Rare Yet Serious Cancer on the Rise

Gastrointestinal and pancreatic neuroendocrine tumors, also known as gastroenteropancreatic neuroendocrine tumors (GEP-NETs), are rare tumors formed from cells that have roles in both the endocrine and the nervous system. GEP-NETs usually remain undiagnosed for years and patients are often misdiagnosed with Crohn’s disease or irritable bowel syndrome (IBS). As a result of the delay to identify GEP-NETs, most patients are diagnosed while in the advanced stages of the disease, which often leads to a poor prognosis. Most people (75 percent) with GEP-NETs already have liver metastases at diagnosis.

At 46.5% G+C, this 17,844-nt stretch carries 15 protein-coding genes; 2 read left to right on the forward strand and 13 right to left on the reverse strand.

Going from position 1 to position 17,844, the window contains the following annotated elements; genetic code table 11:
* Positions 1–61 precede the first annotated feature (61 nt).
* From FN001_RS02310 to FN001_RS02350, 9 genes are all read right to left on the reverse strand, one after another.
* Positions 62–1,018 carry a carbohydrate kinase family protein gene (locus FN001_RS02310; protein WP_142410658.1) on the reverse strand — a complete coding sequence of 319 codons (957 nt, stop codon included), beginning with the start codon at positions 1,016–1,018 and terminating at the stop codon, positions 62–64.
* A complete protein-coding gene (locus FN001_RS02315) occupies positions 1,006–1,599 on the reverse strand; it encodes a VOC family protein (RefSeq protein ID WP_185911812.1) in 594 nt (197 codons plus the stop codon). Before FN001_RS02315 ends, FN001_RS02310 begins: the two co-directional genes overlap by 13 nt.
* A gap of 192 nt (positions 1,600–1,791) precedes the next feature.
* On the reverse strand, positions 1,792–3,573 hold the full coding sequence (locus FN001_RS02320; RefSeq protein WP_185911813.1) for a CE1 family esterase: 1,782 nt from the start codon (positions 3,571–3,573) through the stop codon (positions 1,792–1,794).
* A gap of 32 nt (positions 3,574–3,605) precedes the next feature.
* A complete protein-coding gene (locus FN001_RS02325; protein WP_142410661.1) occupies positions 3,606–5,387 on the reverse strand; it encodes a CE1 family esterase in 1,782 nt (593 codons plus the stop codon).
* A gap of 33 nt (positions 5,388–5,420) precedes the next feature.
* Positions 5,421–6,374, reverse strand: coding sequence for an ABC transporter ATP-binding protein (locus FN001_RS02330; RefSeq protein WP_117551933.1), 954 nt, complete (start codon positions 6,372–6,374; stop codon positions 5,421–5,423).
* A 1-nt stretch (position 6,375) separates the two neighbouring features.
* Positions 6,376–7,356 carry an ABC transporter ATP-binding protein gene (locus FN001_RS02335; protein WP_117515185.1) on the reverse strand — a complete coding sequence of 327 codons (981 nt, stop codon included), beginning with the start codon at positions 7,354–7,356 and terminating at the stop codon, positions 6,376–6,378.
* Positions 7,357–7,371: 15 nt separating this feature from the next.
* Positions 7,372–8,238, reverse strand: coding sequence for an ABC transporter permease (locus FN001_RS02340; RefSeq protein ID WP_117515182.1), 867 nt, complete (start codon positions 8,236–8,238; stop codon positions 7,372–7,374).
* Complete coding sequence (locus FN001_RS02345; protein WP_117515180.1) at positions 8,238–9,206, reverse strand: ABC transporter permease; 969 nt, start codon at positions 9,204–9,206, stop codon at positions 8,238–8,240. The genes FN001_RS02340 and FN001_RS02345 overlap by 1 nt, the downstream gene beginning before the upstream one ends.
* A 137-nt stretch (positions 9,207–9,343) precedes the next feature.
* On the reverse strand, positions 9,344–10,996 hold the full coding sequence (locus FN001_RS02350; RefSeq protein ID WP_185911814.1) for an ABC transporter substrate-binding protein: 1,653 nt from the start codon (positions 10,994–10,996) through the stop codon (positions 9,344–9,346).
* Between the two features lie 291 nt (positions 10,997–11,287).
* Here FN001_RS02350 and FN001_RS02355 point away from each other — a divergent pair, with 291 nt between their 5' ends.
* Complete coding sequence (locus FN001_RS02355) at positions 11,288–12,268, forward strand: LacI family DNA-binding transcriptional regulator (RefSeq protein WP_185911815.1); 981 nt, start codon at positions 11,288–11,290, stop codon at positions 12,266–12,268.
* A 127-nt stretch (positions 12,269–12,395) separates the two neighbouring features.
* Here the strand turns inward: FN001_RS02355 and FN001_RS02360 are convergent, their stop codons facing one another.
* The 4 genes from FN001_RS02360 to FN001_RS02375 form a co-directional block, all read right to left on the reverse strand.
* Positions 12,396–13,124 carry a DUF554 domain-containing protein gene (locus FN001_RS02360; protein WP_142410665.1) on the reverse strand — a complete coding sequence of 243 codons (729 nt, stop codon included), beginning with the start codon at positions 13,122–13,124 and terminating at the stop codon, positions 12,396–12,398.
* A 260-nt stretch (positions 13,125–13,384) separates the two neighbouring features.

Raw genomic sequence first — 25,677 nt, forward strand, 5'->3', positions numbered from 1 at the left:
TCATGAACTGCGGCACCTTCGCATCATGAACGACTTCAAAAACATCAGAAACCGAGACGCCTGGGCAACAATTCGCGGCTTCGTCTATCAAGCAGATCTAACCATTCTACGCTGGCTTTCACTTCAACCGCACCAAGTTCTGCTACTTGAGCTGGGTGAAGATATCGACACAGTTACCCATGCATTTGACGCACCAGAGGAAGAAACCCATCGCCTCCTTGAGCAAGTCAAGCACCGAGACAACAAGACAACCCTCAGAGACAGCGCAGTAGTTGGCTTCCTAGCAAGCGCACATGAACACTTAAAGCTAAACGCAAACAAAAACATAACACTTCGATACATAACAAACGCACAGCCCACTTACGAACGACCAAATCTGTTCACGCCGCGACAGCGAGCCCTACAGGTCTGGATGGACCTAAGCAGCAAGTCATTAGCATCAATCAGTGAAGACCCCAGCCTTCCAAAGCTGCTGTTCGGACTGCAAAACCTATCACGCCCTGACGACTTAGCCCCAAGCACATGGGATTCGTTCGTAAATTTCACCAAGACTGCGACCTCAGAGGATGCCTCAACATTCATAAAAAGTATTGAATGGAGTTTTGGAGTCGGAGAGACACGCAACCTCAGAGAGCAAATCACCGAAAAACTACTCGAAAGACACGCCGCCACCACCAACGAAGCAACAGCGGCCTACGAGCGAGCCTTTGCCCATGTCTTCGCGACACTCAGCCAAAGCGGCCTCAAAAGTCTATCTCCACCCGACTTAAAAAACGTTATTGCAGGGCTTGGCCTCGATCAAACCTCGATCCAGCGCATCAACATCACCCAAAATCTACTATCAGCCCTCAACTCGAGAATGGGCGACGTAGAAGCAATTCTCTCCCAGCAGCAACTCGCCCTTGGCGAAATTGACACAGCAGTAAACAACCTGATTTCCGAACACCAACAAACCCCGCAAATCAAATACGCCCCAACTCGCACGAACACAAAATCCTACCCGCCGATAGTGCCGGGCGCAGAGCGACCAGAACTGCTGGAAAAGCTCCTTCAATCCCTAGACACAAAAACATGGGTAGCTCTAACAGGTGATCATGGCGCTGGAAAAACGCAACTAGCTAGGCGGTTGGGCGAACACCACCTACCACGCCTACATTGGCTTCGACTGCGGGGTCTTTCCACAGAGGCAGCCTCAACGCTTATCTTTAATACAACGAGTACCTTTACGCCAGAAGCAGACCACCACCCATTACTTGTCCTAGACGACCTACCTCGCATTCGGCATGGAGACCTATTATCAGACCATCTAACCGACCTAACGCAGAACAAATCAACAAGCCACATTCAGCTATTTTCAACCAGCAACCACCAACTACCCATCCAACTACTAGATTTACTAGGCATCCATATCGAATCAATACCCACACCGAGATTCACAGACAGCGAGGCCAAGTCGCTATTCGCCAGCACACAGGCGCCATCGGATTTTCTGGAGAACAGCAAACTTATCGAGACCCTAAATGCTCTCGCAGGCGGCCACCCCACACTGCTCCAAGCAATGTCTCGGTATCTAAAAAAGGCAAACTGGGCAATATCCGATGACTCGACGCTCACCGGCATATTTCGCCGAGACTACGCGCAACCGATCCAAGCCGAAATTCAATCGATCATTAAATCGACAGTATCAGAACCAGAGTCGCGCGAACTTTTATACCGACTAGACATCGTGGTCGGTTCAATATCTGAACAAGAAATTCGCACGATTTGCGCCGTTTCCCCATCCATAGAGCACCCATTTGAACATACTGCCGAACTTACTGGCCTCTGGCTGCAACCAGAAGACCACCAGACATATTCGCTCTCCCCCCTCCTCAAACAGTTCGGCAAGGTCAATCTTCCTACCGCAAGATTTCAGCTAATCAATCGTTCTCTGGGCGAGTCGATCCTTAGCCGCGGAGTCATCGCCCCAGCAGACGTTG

There are an estimated 112,000 individuals currently living with neuroendocrine tumors in the U.S., and the incidence and prevalence of this type of cancer have risen four to six-fold in the last 30 years. Signs and symptoms include diarrhea, constipation and abdominal pain, along with wheezing, flushing and heart palpitations.